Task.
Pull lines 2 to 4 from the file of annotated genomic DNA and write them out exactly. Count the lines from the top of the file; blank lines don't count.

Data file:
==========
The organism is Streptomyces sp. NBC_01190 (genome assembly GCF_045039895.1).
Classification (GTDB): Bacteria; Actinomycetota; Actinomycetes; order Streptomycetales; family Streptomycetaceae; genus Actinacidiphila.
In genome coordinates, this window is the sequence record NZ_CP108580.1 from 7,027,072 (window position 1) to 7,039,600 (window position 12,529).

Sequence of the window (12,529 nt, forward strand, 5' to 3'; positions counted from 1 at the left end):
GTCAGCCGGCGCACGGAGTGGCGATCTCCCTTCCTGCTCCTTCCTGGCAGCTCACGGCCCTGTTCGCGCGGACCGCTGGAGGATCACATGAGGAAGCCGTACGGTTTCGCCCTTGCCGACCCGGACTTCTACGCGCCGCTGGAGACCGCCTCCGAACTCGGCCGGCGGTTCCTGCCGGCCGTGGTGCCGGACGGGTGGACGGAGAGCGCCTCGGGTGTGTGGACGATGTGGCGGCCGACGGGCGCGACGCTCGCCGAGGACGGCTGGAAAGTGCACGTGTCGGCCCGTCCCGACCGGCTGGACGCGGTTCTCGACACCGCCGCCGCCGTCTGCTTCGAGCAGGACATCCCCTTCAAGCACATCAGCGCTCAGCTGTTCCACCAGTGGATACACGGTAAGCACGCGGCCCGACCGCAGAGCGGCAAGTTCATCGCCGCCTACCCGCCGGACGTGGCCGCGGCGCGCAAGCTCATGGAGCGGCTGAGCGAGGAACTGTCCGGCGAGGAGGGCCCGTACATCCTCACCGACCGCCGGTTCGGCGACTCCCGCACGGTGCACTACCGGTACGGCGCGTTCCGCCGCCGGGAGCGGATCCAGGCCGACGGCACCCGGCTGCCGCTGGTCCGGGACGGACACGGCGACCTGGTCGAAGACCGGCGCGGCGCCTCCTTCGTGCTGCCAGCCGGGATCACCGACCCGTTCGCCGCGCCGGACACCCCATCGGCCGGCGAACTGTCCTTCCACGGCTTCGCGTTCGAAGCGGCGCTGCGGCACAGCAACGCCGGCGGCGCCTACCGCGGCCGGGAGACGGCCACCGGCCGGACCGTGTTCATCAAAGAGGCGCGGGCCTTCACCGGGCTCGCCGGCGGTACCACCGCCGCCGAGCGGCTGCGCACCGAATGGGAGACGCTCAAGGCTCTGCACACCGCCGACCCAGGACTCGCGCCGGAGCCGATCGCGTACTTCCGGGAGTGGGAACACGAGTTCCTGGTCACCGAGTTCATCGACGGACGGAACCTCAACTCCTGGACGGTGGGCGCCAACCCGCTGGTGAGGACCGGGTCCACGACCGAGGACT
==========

Classification (GTDB): Bacteria; Actinomycetota; Actinomycetes; order Streptomycetales; family Streptomycetaceae; genus Actinacidiphila.
In genome coordinates, this window is the sequence record NZ_CP108580.1 from 7,027,072 (window position 1) to 7,039,600 (window position 12,529).

Sequence of the window (12,529 nt, forward strand, 5' to 3'; positions counted from 1 at the left end):